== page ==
Download
publishing research n.
Skip this Video
Loading SlideShow in 5 Seconds..
Publishing Research PowerPoint Presentation
Download Presentation
Publishing Research

Publishing Research

112 Views Download Presentation
Download Presentation

Publishing Research

- - - - - - - - - - - - - - - - - - - - - - - - - - - E N D - - - - - - - - - - - - - - - - - - - - - - - - - - -
Presentation Transcript

  1. Publishing Research RIMC Research Capacity Enhancement Workshops Series : “Achieving Research Impact”

  2. Publishing research; why? • If you don’t publish it, you haven’t done it. • It’s the only form of recognition • Always target the top journals in your field • Develop a pipeline; • Ideas for future development • Research in progress • Conference papers and/or Manuscript drafts • manuscripts under submission • Forthcoming accepted publications • Published work. • Beware of churning / self-plagiarism; 1 project -> 1 (good) paper • Publish in as many formats as possible

  3. Publishing Requirements • Rigour • Research that is conducted according to certain standards and controls appropriate to the methodology. • Relevance • Research that is useful, consumable, readable, meaningful, and value-adding for the journal’s audience.

  4. Know the market • Make a case for the book’s economic viability • Don't go in cold • Make publishers aware of you before you pitch to them • Don't say your book will be the first of its kind • Sell into established markets • Offer something else • High profile venue for the launch; other events to sell at ; a well-known reviewer; virtual book tour; a video trailer; institutional tie-ins; social media • Think outside the book • Consider going digital/self publishing; faster, cheaper. • Amazon.com sells more Kindle books than print books Tips on pitching a book Everything you’ll ever need to know about ICTs for Rural Development More of what you need to know about ICTs for Rural Development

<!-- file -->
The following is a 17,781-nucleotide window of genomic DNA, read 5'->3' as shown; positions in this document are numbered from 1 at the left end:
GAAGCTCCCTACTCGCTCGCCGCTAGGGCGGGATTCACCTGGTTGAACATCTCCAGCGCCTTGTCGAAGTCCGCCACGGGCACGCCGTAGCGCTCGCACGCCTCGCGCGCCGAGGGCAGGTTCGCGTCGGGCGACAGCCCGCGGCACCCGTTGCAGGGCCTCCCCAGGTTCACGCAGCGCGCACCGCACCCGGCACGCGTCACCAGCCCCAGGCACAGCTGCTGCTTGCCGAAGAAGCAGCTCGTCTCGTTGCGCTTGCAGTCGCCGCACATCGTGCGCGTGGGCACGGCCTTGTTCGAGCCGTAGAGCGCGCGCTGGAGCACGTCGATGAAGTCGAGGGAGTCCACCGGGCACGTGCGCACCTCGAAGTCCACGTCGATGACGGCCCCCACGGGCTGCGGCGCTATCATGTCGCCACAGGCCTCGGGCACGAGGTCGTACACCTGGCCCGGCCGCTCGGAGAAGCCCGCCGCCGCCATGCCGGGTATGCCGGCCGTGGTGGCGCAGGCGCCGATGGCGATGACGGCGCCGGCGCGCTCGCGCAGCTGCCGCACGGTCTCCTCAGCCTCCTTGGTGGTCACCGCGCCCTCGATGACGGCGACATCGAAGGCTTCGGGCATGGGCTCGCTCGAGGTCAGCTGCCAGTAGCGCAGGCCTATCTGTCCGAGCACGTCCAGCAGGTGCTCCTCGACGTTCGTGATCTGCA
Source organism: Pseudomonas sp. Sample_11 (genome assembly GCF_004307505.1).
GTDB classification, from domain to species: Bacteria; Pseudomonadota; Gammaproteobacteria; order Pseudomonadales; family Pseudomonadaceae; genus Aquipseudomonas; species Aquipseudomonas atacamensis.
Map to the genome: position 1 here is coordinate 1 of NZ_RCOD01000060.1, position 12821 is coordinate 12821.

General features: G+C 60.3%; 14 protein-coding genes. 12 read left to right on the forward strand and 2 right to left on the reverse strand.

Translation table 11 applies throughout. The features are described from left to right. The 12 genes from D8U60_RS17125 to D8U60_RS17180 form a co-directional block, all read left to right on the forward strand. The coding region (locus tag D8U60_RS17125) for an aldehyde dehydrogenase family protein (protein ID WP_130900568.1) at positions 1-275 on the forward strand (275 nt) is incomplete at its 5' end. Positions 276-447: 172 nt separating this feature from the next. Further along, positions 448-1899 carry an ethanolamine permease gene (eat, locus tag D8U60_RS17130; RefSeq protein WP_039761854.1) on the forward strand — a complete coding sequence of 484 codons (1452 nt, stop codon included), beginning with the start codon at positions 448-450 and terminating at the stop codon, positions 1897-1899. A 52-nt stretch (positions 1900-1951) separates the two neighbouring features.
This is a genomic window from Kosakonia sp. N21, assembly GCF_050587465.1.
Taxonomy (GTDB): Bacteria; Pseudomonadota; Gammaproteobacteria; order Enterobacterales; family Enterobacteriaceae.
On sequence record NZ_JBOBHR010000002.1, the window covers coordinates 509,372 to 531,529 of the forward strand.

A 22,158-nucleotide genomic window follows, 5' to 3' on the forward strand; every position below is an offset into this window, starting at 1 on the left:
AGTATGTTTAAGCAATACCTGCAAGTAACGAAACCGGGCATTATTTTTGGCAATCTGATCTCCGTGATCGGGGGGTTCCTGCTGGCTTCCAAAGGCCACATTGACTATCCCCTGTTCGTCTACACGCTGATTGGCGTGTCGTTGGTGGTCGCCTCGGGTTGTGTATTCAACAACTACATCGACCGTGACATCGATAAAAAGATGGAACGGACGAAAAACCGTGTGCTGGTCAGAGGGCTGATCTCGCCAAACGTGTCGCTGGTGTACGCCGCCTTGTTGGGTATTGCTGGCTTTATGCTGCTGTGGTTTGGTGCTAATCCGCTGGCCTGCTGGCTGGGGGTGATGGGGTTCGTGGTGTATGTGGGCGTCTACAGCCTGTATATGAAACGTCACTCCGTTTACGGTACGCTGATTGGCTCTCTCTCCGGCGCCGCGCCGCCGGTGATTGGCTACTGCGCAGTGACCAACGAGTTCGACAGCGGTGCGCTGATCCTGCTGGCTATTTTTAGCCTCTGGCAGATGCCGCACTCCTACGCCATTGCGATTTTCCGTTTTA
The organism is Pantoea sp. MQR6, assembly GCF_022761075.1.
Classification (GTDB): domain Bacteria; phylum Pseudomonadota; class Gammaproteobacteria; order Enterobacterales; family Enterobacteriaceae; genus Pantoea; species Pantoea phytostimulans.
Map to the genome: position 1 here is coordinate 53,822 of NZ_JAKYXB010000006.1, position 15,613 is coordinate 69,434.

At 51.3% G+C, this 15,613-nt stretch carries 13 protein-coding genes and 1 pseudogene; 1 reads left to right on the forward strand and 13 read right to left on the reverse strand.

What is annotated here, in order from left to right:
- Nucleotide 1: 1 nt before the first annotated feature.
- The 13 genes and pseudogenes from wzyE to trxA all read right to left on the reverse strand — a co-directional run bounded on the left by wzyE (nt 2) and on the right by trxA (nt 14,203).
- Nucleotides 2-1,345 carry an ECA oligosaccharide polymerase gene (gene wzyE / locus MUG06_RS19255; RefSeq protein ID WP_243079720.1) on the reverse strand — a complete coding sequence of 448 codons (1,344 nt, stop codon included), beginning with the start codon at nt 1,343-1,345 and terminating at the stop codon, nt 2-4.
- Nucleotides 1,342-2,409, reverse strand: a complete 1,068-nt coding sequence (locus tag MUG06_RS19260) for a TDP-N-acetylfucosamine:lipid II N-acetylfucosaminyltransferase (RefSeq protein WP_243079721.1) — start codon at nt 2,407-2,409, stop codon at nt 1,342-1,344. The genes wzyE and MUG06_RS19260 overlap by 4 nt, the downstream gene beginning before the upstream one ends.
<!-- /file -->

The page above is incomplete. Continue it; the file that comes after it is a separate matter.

5. Digital and Open Publishing • Academic Publishing • (Journals and Books) • Digital • Hard • Copy • Self Publish • Publisher • Paid • Open • Paid • Open • Paid

  6. Does not lack intellectual integrity • Self publishing; • Can involve open peer-review • Good for interdisciplinary subjects • Does not contribute to research ratings • Cannot be relied on for career development • Access correlates more closely with impact than peer review does • Hard copy journals; • Long lead time • Expensive • Few readers • Open access journals are gaining reputations • Sites for self publishing books and addressing the ‘long tail’ market; • Unbound • Blurb • Kickstarter Open and self publishing The Digital Scholar: How Technology Is Transforming Scholarly Practice

  7. The great academic publishing rip-off • Article • $36.00 • $36.00 • $35.00 • $30.00 • Subscription • $523.00 • $1,057.00 • $421.00 • $400.00 Publisher • Taylor & Francis • Sage • Wiley-Blackwell • Macmillan • The 3 major publishers earn profit margins of more than 35% • The content is provided free, often from publicly funded research • Even the peer-reviewing is done for free • Sometimes the authors must even pay the publishers • Academic institutions reinforce the existing structure • Universities pay thousands of dollars every year to read their own research online • Publishing in open-access formats could be a career-limiting move for an academic • The first step to increasing the impact of research is to make it more freely available.

  8. ICT4D Journals Ranking

  9. Getting cited in ICT4D Research Impacts Citations are a component of academic impact: 90% of Social Science conference papers are never cited. The average citation rates in computer science conferences are much higher. Conference papers should be the lowest priority for getting cited There are many other good reasons for presenting at conferences Therefore, publish in the top 3 journals Academic Impact Publications Citations Training Academic Research Socio-economic Impact Socio-economic benefits Public Policy Capacity building